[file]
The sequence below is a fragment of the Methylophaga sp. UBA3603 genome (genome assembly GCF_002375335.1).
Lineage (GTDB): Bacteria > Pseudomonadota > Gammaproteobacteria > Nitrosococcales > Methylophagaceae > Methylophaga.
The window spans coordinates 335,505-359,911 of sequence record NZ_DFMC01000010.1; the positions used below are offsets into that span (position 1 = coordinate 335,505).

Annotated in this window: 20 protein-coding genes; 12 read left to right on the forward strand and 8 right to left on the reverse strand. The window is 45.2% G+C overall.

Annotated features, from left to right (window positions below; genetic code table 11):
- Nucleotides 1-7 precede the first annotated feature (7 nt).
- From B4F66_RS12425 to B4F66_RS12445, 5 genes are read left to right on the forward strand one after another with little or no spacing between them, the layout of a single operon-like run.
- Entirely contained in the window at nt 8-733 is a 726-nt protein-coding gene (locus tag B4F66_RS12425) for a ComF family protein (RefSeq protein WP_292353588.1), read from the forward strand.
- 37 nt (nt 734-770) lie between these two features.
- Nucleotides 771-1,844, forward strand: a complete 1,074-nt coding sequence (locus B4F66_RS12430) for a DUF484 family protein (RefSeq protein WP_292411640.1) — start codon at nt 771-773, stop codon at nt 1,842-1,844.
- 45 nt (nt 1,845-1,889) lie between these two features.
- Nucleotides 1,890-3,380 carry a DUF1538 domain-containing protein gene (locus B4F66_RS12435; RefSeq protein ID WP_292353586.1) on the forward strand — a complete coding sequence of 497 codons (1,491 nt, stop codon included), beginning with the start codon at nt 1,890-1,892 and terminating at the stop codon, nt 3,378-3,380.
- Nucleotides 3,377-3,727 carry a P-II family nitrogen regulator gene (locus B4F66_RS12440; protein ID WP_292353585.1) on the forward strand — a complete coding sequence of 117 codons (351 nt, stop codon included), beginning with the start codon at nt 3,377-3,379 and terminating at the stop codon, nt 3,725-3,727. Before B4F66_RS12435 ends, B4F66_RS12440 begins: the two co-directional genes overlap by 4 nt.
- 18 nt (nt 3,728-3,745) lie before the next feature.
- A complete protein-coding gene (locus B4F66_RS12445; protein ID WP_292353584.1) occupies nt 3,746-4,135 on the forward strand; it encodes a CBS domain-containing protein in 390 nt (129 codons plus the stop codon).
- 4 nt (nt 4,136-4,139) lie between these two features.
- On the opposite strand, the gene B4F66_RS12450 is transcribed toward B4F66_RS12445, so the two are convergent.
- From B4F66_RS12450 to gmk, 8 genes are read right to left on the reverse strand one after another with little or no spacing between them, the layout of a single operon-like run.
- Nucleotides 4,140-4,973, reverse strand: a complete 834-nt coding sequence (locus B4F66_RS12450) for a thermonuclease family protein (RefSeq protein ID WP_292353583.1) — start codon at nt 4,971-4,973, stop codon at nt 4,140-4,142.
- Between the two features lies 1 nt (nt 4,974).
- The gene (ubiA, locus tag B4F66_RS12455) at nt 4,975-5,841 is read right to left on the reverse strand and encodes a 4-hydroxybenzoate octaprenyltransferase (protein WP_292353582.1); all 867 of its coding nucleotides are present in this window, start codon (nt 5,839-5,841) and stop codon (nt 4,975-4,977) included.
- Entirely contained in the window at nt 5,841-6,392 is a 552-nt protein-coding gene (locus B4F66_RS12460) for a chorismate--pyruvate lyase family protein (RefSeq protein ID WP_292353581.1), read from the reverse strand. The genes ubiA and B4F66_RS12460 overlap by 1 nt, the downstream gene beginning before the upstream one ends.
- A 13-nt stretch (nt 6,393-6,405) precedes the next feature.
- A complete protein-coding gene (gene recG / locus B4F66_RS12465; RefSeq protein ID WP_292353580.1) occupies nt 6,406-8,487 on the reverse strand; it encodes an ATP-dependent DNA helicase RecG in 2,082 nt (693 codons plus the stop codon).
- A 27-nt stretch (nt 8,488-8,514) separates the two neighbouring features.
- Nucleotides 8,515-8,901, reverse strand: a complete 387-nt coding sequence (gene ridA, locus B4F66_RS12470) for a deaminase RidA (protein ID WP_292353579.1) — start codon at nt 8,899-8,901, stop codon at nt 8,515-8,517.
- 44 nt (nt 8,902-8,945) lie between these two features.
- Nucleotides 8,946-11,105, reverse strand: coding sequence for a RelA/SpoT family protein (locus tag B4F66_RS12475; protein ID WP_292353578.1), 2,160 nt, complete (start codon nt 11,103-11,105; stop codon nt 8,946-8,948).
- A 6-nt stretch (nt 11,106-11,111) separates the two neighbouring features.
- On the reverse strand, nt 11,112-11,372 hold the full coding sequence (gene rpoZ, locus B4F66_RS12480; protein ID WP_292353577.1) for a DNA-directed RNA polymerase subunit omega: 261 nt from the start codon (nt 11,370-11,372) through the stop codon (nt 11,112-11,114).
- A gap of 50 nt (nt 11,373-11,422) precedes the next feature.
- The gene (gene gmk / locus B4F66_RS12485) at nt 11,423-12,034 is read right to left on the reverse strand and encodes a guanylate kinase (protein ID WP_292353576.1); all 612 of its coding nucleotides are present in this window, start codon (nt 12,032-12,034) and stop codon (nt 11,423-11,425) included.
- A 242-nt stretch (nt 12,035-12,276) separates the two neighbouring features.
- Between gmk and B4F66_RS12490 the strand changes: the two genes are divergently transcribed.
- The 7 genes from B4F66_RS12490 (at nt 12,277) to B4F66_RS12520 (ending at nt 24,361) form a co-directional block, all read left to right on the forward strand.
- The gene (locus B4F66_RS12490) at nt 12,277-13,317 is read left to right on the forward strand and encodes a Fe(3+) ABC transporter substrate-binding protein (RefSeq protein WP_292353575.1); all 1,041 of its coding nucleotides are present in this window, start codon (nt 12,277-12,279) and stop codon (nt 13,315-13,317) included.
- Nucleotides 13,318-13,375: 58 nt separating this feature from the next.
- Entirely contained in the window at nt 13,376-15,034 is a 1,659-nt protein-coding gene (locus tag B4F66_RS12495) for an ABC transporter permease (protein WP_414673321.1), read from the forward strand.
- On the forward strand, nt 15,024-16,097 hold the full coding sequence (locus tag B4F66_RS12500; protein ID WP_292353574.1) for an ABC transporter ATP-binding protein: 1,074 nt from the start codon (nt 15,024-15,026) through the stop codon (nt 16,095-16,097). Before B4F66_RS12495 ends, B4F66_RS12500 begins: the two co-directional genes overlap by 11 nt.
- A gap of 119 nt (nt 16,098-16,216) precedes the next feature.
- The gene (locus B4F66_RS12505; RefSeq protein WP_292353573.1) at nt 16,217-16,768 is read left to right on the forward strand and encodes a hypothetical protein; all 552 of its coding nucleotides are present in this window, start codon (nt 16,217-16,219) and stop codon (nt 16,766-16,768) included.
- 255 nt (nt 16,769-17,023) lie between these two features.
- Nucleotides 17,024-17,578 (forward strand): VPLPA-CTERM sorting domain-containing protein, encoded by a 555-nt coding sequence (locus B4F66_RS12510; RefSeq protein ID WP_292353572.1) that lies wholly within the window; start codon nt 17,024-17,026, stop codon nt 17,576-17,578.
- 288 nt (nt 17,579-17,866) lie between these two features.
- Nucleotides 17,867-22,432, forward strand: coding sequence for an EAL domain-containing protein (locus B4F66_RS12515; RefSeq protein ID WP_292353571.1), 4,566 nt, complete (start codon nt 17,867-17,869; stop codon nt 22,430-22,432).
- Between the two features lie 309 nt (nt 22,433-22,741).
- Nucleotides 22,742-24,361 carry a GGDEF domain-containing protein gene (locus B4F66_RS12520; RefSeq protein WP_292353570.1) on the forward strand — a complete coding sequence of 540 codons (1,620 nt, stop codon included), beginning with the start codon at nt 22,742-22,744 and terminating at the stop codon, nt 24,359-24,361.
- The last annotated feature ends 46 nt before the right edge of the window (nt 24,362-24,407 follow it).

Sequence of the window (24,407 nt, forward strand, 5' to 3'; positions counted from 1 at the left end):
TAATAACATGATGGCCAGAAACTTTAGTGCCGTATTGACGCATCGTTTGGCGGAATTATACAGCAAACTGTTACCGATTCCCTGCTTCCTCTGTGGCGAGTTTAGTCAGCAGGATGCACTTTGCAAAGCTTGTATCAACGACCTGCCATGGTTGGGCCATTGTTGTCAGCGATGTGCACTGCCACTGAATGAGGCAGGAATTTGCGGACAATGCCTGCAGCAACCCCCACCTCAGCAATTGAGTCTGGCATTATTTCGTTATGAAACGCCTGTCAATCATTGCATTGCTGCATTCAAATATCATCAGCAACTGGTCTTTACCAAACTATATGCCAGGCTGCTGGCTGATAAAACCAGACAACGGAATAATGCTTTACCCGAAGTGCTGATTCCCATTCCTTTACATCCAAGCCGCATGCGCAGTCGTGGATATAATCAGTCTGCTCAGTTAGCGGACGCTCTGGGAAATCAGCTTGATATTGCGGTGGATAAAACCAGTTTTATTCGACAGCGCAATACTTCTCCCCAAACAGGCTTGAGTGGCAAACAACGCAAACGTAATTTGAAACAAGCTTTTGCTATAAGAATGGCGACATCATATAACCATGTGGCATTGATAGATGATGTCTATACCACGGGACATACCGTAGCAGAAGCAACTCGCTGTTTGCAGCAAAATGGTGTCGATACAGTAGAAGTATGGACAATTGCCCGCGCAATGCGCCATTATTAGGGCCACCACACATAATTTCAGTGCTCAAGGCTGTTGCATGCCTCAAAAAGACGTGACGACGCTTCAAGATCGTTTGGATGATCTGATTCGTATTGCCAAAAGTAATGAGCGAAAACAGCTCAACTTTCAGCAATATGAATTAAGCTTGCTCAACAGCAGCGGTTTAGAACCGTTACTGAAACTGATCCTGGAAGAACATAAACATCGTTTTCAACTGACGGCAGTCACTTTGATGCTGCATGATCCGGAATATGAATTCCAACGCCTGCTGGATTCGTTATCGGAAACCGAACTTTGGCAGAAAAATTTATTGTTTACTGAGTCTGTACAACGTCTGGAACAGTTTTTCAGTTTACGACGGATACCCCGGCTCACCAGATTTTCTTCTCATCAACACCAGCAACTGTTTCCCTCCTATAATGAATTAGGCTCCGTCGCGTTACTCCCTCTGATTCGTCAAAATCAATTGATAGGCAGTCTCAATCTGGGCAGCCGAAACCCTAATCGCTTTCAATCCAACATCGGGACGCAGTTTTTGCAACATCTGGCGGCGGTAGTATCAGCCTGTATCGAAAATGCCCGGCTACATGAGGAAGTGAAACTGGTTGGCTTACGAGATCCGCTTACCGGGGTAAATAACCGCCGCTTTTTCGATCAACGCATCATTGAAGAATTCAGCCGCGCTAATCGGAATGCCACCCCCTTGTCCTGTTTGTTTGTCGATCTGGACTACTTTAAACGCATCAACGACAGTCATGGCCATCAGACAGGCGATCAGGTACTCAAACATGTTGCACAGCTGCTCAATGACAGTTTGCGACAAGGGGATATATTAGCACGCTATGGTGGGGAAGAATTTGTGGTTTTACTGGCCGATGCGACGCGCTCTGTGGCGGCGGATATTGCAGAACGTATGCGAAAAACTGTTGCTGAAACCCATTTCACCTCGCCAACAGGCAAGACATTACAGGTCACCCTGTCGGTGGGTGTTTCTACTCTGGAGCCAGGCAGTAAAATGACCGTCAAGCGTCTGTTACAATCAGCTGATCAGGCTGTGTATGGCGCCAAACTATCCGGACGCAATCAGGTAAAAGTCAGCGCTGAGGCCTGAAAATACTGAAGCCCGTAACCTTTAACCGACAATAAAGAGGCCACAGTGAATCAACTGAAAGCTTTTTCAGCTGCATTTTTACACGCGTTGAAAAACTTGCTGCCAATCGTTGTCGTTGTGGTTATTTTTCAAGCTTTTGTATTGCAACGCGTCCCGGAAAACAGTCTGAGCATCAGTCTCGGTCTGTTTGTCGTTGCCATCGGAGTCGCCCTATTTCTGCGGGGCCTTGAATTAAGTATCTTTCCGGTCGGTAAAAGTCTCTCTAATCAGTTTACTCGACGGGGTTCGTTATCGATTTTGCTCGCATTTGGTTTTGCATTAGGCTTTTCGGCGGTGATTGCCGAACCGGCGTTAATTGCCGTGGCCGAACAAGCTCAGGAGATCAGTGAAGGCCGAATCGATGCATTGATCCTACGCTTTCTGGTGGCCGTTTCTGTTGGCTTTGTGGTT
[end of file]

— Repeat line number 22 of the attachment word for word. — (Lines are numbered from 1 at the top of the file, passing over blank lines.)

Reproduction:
- Entirely contained in the window at nt 5,841-6,392 is a 552-nt protein-coding gene (locus B4F66_RS12460) for a chorismate--pyruvate lyase family protein (RefSeq protein ID WP_292353581.1), read from the reverse strand. The genes ubiA and B4F66_RS12460 overlap by 1 nt, the downstream gene beginning before the upstream one ends.